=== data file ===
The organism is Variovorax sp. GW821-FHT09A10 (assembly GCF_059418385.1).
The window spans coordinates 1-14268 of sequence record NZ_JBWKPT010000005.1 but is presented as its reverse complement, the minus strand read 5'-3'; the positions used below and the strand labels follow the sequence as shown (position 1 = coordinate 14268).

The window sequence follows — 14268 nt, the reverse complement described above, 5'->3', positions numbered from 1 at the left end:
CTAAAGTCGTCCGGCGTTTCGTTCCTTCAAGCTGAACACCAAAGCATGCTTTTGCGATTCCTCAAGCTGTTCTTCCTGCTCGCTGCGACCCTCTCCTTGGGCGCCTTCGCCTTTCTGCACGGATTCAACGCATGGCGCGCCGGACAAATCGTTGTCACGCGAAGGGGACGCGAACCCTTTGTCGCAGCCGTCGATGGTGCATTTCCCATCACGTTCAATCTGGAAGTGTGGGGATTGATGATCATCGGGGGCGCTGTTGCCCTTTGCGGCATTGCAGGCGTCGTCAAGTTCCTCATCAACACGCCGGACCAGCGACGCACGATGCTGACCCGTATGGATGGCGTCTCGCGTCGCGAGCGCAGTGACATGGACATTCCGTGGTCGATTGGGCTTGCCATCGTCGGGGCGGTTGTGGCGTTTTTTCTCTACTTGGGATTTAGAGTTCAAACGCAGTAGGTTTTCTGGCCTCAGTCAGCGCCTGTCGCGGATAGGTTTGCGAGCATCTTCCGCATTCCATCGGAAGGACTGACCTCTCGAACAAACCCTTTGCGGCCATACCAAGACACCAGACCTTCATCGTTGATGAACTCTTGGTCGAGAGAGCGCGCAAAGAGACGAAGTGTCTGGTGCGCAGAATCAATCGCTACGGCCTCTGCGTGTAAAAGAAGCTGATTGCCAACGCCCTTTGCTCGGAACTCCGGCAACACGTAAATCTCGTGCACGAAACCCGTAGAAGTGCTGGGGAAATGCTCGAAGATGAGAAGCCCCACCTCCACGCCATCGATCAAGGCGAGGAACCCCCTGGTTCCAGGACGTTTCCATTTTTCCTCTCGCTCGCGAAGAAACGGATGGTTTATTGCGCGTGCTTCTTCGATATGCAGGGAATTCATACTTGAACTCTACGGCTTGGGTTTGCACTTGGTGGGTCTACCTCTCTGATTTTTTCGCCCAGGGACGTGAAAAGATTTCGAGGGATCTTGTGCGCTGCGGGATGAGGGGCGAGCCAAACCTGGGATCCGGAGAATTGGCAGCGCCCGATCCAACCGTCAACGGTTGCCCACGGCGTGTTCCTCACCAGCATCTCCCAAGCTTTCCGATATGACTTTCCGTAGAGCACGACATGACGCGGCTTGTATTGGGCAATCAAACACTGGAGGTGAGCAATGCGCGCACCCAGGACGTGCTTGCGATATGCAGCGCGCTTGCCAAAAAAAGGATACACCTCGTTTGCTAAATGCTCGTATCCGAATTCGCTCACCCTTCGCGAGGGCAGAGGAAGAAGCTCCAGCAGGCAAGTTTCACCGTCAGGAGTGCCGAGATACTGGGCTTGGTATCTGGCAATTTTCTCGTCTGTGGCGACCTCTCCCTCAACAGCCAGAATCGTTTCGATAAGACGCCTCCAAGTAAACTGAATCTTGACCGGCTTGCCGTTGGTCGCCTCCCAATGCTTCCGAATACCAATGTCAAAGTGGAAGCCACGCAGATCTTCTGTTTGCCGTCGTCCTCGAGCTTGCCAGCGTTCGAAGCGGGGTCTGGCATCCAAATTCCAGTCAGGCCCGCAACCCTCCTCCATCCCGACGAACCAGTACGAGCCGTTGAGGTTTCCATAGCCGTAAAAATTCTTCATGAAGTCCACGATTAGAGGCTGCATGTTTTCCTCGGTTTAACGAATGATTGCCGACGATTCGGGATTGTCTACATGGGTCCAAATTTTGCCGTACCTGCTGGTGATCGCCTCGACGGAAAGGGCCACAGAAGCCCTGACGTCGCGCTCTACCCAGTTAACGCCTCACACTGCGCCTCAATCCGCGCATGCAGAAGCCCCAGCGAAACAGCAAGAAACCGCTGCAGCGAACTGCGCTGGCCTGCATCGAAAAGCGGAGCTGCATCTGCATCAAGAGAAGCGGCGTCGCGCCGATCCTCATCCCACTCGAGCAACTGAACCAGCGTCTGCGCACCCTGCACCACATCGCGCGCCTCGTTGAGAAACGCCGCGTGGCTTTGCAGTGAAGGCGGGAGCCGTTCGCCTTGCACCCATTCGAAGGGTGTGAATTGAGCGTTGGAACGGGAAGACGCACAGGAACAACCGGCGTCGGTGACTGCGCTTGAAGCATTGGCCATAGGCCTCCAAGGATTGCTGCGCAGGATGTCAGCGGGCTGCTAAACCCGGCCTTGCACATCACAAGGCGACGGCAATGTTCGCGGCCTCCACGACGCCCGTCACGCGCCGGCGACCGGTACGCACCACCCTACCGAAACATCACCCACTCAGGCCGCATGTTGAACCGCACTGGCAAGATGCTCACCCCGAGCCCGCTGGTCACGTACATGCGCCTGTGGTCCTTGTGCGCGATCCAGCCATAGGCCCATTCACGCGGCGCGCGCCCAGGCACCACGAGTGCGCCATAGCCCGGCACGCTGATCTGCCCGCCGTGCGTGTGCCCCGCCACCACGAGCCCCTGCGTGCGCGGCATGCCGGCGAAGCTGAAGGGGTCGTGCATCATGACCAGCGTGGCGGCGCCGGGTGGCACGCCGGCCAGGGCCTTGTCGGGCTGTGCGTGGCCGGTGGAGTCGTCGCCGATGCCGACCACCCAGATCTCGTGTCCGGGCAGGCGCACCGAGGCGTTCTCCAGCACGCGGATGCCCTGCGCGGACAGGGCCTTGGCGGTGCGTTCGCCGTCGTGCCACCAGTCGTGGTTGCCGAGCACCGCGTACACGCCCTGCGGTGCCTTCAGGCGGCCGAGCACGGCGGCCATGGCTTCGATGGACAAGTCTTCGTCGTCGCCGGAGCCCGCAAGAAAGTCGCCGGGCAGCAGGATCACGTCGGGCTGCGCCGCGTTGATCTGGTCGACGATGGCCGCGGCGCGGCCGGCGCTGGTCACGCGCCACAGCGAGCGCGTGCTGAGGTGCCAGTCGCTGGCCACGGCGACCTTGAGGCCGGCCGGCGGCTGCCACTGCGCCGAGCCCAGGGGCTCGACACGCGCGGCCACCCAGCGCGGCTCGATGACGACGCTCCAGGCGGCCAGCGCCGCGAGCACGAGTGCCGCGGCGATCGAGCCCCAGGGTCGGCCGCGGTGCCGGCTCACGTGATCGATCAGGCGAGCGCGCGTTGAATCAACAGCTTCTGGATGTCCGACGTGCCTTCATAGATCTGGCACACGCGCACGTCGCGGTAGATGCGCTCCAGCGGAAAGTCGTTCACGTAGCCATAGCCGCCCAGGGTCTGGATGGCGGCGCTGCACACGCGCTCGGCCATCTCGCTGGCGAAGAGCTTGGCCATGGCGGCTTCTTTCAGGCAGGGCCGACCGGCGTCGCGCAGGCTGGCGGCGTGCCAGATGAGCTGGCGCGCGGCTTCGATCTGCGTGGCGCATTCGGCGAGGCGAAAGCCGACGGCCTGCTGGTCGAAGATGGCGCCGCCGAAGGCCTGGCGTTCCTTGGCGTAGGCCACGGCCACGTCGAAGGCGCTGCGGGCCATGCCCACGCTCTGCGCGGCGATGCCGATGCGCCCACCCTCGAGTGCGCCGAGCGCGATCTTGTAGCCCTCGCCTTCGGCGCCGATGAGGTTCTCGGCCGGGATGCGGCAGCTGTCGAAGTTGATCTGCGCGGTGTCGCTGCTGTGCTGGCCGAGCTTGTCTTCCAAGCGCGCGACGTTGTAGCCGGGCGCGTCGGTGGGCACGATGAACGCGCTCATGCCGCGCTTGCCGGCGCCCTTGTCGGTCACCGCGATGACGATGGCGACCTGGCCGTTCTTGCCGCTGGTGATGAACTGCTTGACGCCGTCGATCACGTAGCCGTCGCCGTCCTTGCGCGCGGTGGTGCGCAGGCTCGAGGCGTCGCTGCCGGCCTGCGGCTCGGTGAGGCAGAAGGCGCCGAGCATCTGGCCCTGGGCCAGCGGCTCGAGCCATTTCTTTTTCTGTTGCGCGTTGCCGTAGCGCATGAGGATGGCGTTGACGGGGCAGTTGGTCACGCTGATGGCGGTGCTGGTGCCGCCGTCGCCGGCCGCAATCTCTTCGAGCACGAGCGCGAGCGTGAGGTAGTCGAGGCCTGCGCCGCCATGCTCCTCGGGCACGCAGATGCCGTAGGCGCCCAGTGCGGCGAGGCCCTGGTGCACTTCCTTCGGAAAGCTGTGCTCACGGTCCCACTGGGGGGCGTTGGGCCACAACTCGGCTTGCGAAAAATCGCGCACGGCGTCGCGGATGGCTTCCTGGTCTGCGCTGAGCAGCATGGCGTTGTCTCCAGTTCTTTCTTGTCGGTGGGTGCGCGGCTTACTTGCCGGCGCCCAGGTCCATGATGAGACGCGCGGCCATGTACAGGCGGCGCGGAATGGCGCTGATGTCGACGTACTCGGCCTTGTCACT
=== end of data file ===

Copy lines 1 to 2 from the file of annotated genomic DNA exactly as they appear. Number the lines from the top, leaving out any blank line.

The organism is Variovorax sp. GW821-FHT09A10 (assembly GCF_059418385.1).
The window spans coordinates 1-14268 of sequence record NZ_JBWKPT010000005.1 but is presented as its reverse complement, the minus strand read 5'-3'; the positions used below and the strand labels follow the sequence as shown (position 1 = coordinate 14268).